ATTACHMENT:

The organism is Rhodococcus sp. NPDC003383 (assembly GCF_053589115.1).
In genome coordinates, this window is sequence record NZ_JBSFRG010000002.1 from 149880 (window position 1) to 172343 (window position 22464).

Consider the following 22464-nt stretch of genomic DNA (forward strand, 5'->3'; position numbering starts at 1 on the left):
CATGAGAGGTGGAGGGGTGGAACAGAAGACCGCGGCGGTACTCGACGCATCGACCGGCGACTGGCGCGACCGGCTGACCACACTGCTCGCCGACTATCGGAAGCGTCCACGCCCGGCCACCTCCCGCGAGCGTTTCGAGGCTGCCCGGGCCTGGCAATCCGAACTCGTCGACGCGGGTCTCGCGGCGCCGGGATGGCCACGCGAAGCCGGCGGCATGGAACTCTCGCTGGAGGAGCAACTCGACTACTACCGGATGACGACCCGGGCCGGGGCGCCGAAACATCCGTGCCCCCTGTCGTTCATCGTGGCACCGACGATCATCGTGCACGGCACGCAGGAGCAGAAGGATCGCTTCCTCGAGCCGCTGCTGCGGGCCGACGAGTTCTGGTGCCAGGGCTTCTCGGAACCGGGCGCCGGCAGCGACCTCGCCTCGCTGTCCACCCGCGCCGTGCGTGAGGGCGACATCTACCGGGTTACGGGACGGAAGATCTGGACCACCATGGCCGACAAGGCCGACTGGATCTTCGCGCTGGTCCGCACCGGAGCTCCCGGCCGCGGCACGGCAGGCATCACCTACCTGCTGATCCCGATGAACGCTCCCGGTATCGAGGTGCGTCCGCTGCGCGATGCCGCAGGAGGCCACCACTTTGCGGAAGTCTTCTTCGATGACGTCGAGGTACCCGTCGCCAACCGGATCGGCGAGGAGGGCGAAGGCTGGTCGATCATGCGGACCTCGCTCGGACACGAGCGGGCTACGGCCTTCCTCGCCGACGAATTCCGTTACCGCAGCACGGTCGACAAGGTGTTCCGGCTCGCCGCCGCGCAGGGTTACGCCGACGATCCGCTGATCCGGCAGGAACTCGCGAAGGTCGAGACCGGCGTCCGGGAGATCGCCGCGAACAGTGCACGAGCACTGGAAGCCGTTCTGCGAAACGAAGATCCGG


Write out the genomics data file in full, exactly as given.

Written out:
The organism is Rhodococcus sp. NPDC003383 (assembly GCF_053589115.1).
In genome coordinates, this window is sequence record NZ_JBSFRG010000002.1 from 149880 (window position 1) to 172343 (window position 22464).

Consider the following 22464-nt stretch of genomic DNA (forward strand, 5'->3'; position numbering starts at 1 on the left):
CATGAGAGGTGGAGGGGTGGAACAGAAGACCGCGGCGGTACTCGACGCATCGACCGGCGACTGGCGCGACCGGCTGACCACACTGCTCGCCGACTATCGGAAGCGTCCACGCCCGGCCACCTCCCGCGAGCGTTTCGAGGCTGCCCGGGCCTGGCAATCCGAACTCGTCGACGCGGGTCTCGCGGCGCCGGGATGGCCACGCGAAGCCGGCGGCATGGAACTCTCGCTGGAGGAGCAACTCGACTACTACCGGATGACGACCCGGGCCGGGGCGCCGAAACATCCGTGCCCCCTGTCGTTCATCGTGGCACCGACGATCATCGTGCACGGCACGCAGGAGCAGAAGGATCGCTTCCTCGAGCCGCTGCTGCGGGCCGACGAGTTCTGGTGCCAGGGCTTCTCGGAACCGGGCGCCGGCAGCGACCTCGCCTCGCTGTCCACCCGCGCCGTGCGTGAGGGCGACATCTACCGGGTTACGGGACGGAAGATCTGGACCACCATGGCCGACAAGGCCGACTGGATCTTCGCGCTGGTCCGCACCGGAGCTCCCGGCCGCGGCACGGCAGGCATCACCTACCTGCTGATCCCGATGAACGCTCCCGGTATCGAGGTGCGTCCGCTGCGCGATGCCGCAGGAGGCCACCACTTTGCGGAAGTCTTCTTCGATGACGTCGAGGTACCCGTCGCCAACCGGATCGGCGAGGAGGGCGAAGGCTGGTCGATCATGCGGACCTCGCTCGGACACGAGCGGGCTACGGCCTTCCTCGCCGACGAATTCCGTTACCGCAGCACGGTCGACAAGGTGTTCCGGCTCGCCGCCGCGCAGGGTTACGCCGACGATCCGCTGATCCGGCAGGAACTCGCGAAGGTCGAGACCGGCGTCCGGGAGATCGCCGCGAACAGTGCACGAGCACTGGAAGCCGTTCTGCGAAACGAAGATCCGG